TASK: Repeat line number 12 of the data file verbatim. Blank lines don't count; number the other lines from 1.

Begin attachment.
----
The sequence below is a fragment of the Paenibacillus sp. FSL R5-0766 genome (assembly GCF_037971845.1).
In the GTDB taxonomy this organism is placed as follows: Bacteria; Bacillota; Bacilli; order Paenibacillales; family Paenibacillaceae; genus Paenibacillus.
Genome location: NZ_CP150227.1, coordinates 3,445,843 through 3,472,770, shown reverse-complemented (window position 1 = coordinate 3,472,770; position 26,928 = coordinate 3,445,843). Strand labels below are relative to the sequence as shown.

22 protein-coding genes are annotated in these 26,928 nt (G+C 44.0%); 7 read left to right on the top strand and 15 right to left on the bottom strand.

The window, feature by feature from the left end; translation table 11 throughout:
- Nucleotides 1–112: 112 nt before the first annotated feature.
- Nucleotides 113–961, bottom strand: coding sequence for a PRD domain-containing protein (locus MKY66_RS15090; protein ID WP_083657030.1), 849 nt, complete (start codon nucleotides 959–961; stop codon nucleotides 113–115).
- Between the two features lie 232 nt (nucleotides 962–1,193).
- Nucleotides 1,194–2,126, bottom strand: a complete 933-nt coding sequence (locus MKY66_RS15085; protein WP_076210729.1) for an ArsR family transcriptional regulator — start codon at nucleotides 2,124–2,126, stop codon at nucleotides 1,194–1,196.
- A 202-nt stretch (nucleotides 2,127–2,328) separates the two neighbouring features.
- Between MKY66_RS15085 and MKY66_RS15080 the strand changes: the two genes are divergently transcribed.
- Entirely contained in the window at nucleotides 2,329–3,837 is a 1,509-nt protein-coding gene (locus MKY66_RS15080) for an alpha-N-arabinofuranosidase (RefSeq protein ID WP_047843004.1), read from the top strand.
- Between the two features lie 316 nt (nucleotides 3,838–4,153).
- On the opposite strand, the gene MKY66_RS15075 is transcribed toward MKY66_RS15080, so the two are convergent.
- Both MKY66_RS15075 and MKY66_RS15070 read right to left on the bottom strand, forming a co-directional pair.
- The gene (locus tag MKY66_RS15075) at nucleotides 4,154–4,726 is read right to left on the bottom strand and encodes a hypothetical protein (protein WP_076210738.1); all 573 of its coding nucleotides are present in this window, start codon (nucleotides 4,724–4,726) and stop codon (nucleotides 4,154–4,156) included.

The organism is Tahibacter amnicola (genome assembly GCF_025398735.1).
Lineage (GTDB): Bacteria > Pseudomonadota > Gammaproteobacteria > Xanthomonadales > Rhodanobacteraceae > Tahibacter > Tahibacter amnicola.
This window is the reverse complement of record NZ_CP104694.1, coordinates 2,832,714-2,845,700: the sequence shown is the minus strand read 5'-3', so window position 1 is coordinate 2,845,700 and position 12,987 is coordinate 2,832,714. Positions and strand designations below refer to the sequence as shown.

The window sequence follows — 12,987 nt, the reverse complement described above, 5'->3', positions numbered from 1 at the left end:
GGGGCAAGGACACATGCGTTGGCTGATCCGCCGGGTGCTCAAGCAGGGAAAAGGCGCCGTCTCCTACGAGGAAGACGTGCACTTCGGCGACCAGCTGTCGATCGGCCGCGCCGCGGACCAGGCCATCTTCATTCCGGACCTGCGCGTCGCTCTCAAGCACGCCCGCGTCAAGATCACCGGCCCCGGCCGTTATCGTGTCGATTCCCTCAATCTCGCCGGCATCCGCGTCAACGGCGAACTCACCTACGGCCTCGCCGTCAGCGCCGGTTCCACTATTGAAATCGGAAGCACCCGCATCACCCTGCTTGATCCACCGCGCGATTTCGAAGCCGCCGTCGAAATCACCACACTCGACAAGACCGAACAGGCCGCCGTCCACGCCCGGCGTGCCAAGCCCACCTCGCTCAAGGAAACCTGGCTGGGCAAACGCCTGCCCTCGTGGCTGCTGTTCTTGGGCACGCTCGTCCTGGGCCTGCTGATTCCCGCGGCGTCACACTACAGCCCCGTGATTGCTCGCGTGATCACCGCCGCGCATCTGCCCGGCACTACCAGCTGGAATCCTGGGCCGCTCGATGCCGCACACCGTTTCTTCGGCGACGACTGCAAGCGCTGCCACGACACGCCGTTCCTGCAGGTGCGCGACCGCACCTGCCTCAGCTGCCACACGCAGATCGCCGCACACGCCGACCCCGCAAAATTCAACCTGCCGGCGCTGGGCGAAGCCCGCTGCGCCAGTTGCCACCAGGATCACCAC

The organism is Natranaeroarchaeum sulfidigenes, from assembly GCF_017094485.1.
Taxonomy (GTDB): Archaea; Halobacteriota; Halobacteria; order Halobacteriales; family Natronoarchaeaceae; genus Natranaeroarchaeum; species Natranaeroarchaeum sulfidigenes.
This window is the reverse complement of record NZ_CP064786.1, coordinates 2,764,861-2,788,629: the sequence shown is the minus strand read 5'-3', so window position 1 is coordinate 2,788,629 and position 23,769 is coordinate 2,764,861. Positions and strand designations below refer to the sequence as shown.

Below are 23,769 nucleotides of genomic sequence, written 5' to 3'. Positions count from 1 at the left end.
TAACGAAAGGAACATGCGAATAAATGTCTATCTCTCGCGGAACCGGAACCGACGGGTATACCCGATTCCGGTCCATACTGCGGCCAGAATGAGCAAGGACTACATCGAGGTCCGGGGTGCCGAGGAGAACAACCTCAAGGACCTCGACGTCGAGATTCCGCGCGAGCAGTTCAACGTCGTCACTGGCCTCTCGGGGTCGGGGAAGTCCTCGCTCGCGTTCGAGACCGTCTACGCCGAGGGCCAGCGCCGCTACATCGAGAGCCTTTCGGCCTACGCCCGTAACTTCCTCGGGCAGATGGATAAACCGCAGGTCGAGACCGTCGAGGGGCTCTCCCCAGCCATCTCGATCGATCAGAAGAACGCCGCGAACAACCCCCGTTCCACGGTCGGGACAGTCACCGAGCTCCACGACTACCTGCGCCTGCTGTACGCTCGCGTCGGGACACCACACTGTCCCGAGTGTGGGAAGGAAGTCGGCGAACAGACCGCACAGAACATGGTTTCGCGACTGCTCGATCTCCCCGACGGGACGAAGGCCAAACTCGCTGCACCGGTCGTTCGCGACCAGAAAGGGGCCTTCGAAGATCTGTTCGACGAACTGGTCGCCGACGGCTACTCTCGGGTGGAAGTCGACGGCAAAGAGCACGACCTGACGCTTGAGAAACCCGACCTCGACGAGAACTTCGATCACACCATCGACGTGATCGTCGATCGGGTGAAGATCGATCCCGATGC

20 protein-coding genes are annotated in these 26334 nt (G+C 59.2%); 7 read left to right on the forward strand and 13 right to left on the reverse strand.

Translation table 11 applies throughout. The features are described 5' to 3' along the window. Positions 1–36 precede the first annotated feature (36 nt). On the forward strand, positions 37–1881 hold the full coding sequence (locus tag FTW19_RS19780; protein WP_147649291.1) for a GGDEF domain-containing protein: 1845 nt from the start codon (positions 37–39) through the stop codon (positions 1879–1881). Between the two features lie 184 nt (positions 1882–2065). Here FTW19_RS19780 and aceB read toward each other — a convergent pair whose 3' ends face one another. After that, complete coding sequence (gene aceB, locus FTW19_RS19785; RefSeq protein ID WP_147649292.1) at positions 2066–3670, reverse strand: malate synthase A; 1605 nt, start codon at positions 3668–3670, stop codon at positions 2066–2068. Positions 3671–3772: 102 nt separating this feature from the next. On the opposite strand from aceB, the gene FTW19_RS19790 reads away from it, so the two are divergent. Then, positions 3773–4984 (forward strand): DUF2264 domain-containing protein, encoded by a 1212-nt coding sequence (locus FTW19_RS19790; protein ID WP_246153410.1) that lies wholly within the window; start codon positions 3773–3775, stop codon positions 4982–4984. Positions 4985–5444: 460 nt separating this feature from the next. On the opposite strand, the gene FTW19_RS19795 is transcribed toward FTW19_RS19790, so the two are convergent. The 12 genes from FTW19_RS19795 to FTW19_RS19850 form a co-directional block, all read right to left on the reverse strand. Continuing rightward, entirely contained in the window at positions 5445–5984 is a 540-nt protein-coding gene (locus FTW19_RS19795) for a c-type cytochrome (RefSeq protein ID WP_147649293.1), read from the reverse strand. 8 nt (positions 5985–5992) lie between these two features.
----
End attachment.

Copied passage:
- Entirely contained in the window at nucleotides 2,329–3,837 is a 1,509-nt protein-coding gene (locus MKY66_RS15080) for an alpha-N-arabinofuranosidase (RefSeq protein ID WP_047843004.1), read from the top strand.